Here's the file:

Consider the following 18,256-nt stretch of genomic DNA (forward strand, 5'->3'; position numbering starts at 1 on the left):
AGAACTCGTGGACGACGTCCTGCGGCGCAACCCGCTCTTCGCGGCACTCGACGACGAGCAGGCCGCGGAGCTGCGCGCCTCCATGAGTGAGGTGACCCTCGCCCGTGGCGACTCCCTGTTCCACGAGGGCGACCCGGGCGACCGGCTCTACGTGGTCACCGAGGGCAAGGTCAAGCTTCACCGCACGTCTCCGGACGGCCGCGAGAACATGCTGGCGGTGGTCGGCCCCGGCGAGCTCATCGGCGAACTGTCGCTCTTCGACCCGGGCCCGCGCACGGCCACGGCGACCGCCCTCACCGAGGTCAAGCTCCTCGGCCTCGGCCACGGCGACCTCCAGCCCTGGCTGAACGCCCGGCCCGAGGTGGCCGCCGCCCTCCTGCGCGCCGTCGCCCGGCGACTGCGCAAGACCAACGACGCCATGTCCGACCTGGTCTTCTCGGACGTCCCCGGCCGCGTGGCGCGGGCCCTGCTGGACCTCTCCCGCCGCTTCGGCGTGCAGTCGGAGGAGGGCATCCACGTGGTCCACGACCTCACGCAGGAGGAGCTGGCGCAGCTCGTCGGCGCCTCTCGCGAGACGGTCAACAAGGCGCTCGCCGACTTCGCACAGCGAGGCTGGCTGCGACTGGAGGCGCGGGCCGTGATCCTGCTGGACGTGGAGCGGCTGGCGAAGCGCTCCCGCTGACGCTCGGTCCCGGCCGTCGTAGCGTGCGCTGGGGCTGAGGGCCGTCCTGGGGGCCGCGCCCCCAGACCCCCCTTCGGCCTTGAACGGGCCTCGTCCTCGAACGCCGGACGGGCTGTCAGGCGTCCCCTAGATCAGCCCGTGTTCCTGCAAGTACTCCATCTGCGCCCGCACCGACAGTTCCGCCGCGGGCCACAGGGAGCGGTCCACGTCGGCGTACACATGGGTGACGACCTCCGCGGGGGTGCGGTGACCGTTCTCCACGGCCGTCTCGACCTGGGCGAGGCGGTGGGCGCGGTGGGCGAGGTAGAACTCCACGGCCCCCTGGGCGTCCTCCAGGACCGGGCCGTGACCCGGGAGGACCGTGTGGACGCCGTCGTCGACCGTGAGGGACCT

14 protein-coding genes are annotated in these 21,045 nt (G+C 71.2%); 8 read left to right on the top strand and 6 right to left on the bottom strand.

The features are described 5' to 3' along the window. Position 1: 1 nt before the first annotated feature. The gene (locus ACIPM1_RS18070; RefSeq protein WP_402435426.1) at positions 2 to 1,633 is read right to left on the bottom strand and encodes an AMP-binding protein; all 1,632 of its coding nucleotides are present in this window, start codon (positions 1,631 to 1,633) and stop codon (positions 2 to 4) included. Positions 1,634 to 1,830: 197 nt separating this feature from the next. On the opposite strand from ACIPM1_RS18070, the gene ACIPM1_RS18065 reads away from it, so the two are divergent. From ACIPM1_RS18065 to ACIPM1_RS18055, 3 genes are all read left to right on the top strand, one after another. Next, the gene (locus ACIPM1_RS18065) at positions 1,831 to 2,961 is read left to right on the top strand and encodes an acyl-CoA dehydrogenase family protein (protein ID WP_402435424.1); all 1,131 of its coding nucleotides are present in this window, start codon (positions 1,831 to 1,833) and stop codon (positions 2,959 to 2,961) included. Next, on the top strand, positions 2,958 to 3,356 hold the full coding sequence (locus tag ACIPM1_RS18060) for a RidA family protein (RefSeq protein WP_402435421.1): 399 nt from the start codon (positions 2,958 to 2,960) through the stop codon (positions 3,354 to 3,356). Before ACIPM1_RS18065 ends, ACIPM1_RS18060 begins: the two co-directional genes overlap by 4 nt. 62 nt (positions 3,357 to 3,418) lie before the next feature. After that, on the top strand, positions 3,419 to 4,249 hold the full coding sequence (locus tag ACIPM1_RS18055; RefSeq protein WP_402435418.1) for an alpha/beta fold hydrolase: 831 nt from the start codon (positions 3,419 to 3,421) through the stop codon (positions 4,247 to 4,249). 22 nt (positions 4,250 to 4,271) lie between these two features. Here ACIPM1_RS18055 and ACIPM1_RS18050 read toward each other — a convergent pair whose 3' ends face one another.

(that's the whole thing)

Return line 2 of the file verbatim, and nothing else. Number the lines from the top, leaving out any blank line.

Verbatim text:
AGAACTCGTGGACGACGTCCTGCGGCGCAACCCGCTCTTCGCGGCACTCGACGACGAGCAGGCCGCGGAGCTGCGCGCCTCCATGAGTGAGGTGACCCTCGCCCGTGGCGACTCCCTGTTCCACGAGGGCGACCCGGGCGACCGGCTCTACGTGGTCACCGAGGGCAAGGTCAAGCTTCACCGCACGTCTCCGGACGGCCGCGAGAACATGCTGGCGGTGGTCGGCCCCGGCGAGCTCATCGGCGAACTGTCGCTCTTCGACCCGGGCCCGCGCACGGCCACGGCGACCGCCCTCACCGAGGTCAAGCTCCTCGGCCTCGGCCACGGCGACCTCCAGCCCTGGCTGAACGCCCGGCCCGAGGTGGCCGCCGCCCTCCTGCGCGCCGTCGCCCGGCGACTGCGCAAGACCAACGACGCCATGTCCGACCTGGTCTTCTCGGACGTCCCCGGCCGCGTGGCGCGGGCCCTGCTGGACCTCTCCCGCCGCTTCGGCGTGCAGTCGGAGGAGGGCATCCACGTGGTCCACGACCTCACGCAGGAGGAGCTGGCGCAGCTCGTCGGCGCCTCTCGCGAGACGGTCAACAAGGCGCTCGCCGACTTCGCACAGCGAGGCTGGCTGCGACTGGAGGCGCGGGCCGTGATCCTGCTGGACGTGGAGCGGCTGGCGAAGCGCTCCCGCTGACGCTCGGTCCCGGCCGTCGTAGCGTGCGCTGGGGCTGAGGGCCGTCCTGGGGGCCGCGCCCCCAGACCCCCCTTCGGCCTTGAACGGGCCTCGTCCTCGAACGCCGGACGGGCTGTCAGGCGTCCCCTAGATCAGCCCGTGTTCCTGCAAGTACTCCATCTGCGCCCGCACCGACAGTTCCGCCGCGGGCCACAGGGAGCGGTCCACGTCGGCGTACACATGGGTGACGACCTCCGCGGGGGTGCGGTGACCGTTCTCCACGGCCGTCTCGACCTGGGCGAGGCGGTGGGCGCGGTGGGCGAGGTAGAACTCCACGGCCCCCTGGGCGTCCTCCAGGACCGGGCCGTGACCCGGGAGGACCGTGTGGACGCCGTCGTCGACCGTGAGGGACCT